President Clinton will ask Congress for money and stricter gun laws to help stem school violence such as the attack last week at a Colorado high school in which 15 people were killed.
Mr. Clinton said in his weekly radio address Saturday that he wants to keep guns away from juveniles and will seek $12 million for emergency teams "to help communities respond when tragedy strikes."
Gun-control legislation the president is requesting would focus on keeping guns out of the hands of juveniles and providing money to help schools hire counselors and mentors and buy metal detectors.
"The government must take responsibility," Mr. Clinton said in the address. "We must do more to prevent violence in our schools."
Mr. Clinton said his Safe Schools Bill would crack down on gun shows and illegal gun trafficking, prohibit "violent juveniles" from being able to buy guns and close "the loophole that lets juveniles own assault rifles."
The bill would provide money to school systems across the nation to help prevent repeats of last week's Littleton violence.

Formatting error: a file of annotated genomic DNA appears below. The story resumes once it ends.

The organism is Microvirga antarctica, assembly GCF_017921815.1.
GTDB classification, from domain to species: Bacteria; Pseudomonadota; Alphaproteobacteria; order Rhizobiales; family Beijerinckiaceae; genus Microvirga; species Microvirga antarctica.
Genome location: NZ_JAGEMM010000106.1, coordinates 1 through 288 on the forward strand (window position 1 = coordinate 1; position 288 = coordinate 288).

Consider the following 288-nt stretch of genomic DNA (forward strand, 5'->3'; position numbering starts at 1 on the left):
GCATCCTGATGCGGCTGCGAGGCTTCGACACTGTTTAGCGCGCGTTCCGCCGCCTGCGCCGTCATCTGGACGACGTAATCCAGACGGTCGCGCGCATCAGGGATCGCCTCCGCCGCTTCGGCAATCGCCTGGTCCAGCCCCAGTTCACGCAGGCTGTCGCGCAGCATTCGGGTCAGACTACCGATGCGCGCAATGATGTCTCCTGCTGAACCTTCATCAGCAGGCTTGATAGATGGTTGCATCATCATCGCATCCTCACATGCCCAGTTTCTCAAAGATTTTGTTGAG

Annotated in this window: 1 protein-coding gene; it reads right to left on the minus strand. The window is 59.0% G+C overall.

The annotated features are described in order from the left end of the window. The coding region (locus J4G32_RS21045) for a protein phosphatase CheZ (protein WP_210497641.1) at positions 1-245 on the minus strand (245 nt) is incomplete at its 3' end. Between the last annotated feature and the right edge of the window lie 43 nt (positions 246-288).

During his address, the president also appealed to the media and entertainment industries "to make every video game and movie as if your own children were watching it," reports CBS News Correspondent Mark Knoller.
Citing the First Lady's book as a reference, the president said "the more children see of violence, the more numb they are to the deadly consequences of violence."
He said "video games like 'Mortal Kombat,' 'Killer Instinct,' and 'Doom' - the very game played obsessively by the two young men who ended so many lives in Littleton - make our children more active participants in simulated violence."
The president quoted psychologist David Grossman as pointing out that these games "teach young people to kill with all the precision of a military training program."
Mr. Clinton said there should be a label on the outside of every video, but he said that "what counts is what's on the inside and what it will do to the insides of our young people."